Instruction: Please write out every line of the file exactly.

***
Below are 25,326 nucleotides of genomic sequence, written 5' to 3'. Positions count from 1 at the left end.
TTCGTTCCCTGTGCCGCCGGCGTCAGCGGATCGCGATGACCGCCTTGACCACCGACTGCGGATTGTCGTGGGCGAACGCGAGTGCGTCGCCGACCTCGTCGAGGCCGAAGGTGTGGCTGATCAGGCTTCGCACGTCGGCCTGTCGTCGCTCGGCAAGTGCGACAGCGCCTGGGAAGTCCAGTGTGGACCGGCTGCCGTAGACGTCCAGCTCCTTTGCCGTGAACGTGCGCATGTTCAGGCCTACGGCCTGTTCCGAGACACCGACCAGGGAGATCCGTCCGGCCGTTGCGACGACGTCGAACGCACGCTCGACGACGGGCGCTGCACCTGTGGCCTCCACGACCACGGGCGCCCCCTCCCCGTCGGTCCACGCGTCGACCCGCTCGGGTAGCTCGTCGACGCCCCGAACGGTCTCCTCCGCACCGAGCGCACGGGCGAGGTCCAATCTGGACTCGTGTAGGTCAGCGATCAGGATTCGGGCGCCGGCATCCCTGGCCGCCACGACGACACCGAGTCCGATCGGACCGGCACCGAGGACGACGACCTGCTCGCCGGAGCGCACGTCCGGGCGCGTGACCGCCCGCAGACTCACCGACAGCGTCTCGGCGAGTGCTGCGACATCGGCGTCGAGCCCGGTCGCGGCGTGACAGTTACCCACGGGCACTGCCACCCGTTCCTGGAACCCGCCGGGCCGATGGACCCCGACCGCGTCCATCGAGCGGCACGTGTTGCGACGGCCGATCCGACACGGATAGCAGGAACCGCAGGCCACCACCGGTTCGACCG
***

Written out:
Below are 25,326 nucleotides of genomic sequence, written 5' to 3'. Positions count from 1 at the left end.
TTCGTTCCCTGTGCCGCCGGCGTCAGCGGATCGCGATGACCGCCTTGACCACCGACTGCGGATTGTCGTGGGCGAACGCGAGTGCGTCGCCGACCTCGTCGAGGCCGAAGGTGTGGCTGATCAGGCTTCGCACGTCGGCCTGTCGTCGCTCGGCAAGTGCGACAGCGCCTGGGAAGTCCAGTGTGGACCGGCTGCCGTAGACGTCCAGCTCCTTTGCCGTGAACGTGCGCATGTTCAGGCCTACGGCCTGTTCCGAGACACCGACCAGGGAGATCCGTCCGGCCGTTGCGACGACGTCGAACGCACGCTCGACGACGGGCGCTGCACCTGTGGCCTCCACGACCACGGGCGCCCCCTCCCCGTCGGTCCACGCGTCGACCCGCTCGGGTAGCTCGTCGACGCCCCGAACGGTCTCCTCCGCACCGAGCGCACGGGCGAGGTCCAATCTGGACTCGTGTAGGTCAGCGATCAGGATTCGGGCGCCGGCATCCCTGGCCGCCACGACGACACCGAGTCCGATCGGACCGGCACCGAGGACGACGACCTGCTCGCCGGAGCGCACGTCCGGGCGCGTGACCGCCCGCAGACTCACCGACAGCGTCTCGGCGAGTGCTGCGACATCGGCGTCGAGCCCGGTCGCGGCGTGACAGTTACCCACGGGCACTGCCACCCGTTCCTGGAACCCGCCGGGCCGATGGACCCCGACCGCGTCCATCGAGCGGCACGTGTTGCGACGGCCGATCCGACACGGATAGCAGGAACCGCAGGCCACCACCGGTTCGACCG